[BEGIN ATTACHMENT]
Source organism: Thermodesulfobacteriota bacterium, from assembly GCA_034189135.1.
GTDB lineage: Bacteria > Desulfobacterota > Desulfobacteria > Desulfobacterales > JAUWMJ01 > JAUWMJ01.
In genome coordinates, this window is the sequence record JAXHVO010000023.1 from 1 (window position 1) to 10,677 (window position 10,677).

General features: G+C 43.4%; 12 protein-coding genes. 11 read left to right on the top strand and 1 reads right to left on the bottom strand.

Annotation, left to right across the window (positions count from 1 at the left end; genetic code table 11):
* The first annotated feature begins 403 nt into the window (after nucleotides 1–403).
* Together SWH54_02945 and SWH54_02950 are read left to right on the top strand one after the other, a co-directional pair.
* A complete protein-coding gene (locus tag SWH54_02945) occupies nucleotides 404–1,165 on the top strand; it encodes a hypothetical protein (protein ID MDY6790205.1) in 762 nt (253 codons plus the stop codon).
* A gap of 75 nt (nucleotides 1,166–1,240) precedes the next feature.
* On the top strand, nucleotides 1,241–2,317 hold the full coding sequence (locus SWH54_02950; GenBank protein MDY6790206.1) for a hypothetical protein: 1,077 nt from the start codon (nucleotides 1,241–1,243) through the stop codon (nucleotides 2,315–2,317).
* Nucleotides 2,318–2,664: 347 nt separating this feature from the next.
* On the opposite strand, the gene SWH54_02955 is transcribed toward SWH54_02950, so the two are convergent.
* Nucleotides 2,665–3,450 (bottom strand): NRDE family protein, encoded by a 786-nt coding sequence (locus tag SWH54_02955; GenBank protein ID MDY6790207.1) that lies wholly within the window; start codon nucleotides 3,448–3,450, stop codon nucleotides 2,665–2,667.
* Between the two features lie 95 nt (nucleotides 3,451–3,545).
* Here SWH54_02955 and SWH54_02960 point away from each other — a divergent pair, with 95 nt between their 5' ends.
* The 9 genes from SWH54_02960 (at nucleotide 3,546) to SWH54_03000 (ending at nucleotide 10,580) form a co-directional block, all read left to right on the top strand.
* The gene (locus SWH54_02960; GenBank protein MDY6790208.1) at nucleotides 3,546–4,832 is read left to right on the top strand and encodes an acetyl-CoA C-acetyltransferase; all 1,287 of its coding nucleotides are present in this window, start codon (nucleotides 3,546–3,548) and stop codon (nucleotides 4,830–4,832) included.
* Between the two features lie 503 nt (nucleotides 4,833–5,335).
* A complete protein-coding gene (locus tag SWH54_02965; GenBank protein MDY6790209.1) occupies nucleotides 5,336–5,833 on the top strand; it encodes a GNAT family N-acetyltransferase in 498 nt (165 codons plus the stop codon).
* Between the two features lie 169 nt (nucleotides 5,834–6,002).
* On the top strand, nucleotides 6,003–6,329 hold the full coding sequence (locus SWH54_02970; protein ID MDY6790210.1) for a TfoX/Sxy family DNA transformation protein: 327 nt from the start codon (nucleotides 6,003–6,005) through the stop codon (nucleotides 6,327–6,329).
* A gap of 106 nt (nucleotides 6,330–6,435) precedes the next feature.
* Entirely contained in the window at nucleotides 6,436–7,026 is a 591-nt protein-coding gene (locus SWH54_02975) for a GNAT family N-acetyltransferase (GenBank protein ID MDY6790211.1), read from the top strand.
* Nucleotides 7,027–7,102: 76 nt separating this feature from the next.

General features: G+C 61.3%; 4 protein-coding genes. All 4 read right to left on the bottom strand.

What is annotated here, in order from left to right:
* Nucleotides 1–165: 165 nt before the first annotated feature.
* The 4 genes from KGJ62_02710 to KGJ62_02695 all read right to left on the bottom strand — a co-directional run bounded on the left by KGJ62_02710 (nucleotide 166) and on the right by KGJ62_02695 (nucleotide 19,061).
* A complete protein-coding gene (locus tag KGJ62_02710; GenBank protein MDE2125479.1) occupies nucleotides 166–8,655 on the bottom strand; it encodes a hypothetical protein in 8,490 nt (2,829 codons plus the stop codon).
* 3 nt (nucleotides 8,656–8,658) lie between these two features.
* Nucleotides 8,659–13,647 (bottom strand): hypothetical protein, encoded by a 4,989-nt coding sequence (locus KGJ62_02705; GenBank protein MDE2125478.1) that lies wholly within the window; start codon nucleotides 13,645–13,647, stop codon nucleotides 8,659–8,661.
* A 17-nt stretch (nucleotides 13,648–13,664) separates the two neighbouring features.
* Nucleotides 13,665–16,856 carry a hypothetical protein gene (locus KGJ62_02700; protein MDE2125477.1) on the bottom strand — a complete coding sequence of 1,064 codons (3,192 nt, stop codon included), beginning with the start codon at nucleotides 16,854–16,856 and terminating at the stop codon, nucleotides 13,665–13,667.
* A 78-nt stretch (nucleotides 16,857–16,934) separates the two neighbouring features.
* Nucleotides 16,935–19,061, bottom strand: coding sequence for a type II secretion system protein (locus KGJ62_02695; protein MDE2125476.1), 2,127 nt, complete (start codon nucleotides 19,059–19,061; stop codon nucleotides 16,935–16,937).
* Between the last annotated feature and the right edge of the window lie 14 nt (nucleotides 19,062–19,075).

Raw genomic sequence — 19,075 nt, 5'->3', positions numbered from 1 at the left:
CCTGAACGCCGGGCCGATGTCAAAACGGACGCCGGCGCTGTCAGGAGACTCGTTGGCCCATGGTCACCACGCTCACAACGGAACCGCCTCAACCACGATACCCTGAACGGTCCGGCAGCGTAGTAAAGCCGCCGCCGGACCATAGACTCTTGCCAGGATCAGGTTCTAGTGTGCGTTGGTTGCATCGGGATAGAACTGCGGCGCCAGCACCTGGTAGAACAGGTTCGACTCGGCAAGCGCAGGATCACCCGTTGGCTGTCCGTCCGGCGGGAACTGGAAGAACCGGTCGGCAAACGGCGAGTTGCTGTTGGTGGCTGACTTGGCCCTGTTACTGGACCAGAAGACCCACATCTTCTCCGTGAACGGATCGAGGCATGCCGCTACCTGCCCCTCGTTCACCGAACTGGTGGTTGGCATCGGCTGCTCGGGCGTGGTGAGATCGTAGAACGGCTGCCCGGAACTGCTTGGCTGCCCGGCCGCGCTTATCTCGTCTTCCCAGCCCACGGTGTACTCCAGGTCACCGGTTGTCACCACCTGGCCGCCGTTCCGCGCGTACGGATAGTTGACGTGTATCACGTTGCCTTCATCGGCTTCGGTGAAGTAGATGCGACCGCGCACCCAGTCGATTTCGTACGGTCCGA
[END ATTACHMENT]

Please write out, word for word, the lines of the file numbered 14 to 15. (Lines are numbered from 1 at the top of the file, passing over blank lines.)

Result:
* Between the two features lie 95 nt (nucleotides 3,451–3,545).
* Here SWH54_02955 and SWH54_02960 point away from each other — a divergent pair, with 95 nt between their 5' ends.